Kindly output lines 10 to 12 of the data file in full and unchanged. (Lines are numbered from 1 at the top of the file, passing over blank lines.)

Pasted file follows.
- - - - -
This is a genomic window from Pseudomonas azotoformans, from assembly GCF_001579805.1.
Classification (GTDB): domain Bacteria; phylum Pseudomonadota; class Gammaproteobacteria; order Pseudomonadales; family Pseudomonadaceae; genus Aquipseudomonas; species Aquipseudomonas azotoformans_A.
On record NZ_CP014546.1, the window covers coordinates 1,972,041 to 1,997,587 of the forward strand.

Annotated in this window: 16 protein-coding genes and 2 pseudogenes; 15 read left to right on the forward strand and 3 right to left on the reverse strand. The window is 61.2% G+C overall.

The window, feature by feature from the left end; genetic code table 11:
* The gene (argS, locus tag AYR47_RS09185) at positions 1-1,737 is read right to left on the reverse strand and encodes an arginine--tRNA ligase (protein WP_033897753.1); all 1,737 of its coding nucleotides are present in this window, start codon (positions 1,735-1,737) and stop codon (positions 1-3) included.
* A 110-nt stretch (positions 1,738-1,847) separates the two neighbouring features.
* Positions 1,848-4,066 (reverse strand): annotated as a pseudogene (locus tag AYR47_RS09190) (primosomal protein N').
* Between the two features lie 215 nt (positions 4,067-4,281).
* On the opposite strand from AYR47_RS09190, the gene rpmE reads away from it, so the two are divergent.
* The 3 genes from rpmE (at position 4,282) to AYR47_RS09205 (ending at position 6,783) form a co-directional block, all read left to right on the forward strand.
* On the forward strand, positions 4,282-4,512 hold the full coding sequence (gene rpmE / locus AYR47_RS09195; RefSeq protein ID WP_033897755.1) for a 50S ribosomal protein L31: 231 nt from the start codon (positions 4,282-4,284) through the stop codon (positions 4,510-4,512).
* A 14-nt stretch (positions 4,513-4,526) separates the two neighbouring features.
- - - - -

* On the opposite strand from AYR47_RS09190, the gene rpmE reads away from it, so the two are divergent.
* The 3 genes from rpmE (at position 4,282) to AYR47_RS09205 (ending at position 6,783) form a co-directional block, all read left to right on the forward strand.
* On the forward strand, positions 4,282-4,512 hold the full coding sequence (gene rpmE / locus AYR47_RS09195; RefSeq protein ID WP_033897755.1) for a 50S ribosomal protein L31: 231 nt from the start codon (positions 4,282-4,284) through the stop codon (positions 4,510-4,512).